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Today's Stichomancy for David Letterman

The first excerpt represents the past or something you must release, and is drawn from Mansfield Park by Jane Austen:

by the superior noise of Sam, Tom, and Charles chasing each other up and down stairs, and tumbling about and hallooing.

Fanny was almost stunned. The smallness of the house and thinness of the walls brought everything so close to her, that, added to the fatigue of her journey, and all her recent agitation, she hardly knew how to bear it. _Within_ the room all was tranquil enough, for Susan having disappeared with the others, there were soon only her father and herself remaining; and he, taking out a newspaper, the accustomary loan of a neighbour, applied himself to studying it, without seeming to recollect her existence.


Mansfield Park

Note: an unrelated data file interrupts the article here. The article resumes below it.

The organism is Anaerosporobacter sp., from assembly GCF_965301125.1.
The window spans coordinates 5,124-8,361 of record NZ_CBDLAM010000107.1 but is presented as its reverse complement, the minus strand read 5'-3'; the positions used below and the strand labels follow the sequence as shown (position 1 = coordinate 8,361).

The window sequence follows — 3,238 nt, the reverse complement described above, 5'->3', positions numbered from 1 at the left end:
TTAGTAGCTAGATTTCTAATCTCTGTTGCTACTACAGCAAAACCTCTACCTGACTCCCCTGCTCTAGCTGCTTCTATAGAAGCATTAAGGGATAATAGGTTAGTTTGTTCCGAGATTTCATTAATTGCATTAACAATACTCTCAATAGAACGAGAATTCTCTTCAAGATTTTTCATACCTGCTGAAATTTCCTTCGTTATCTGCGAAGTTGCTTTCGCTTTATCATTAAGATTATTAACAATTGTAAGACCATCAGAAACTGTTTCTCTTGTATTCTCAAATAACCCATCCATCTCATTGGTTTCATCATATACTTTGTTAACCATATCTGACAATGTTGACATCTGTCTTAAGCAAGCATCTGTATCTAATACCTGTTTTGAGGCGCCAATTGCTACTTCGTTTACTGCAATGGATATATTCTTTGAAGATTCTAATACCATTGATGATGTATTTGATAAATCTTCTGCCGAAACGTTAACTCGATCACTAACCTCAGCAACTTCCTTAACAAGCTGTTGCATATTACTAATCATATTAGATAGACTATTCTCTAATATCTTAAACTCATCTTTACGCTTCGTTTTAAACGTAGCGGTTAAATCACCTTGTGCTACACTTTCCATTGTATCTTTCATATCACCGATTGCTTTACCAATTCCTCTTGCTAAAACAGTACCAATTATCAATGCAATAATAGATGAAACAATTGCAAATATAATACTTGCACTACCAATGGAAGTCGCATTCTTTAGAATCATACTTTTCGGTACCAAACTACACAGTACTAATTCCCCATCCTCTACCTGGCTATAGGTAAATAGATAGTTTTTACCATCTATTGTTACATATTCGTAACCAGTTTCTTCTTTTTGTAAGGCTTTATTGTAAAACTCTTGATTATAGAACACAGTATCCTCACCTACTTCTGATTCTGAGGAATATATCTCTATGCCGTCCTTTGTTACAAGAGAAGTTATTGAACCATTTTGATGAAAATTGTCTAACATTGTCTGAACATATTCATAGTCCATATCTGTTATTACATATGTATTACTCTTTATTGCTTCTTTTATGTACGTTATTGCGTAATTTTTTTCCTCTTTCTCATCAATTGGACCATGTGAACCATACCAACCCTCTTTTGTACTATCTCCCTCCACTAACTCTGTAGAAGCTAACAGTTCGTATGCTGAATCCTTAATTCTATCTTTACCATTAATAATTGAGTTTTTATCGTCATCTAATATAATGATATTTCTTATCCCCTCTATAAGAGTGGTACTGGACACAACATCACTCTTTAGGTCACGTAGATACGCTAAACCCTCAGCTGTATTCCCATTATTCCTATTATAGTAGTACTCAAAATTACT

The second excerpt represents the present or the deciding factor of the moment, and is drawn from Thuvia, Maid of Mars by Edgar Rice Burroughs:

even his beloved navy might not be able to cope successfully with the combined forces of three great powers.

Now the Thuria touched the landing-stage above the palace of Astok. Hurriedly the prince and Vas Kor disembarked and entered the drop that would carry them to the lower levels of the palace.

Close beside it was another drop that was utilized by common warriors. Carthoris touched Kar Komak upon the arm.

"Come!" he whispered. "You are my only friend among a nation of enemies. Will you stand by me?"

"To the death," replied Kar Komak.


Thuvia, Maid of Mars
The third excerpt represents the future or something you must embrace, and is drawn from In the Cage by Henry James:

flower of a foretaste was pulled up as soon as planted. He had announced at the earliest day--characterising the whole business, from that moment, as their "plans," under which name he handled it as a Syndicate handles a Chinese or other Loan--he had promptly declared that the question must be thoroughly studied, and he produced, on the whole subject, from day to day, an amount of information that excited her wonder and even, not a little, as she frankly let him know, her disdain. When she thought of the danger in which another pair of lovers rapturously lived she enquired of him anew why he could leave nothing to chance. Then she got for answer that this profundity was just his pride, and he pitted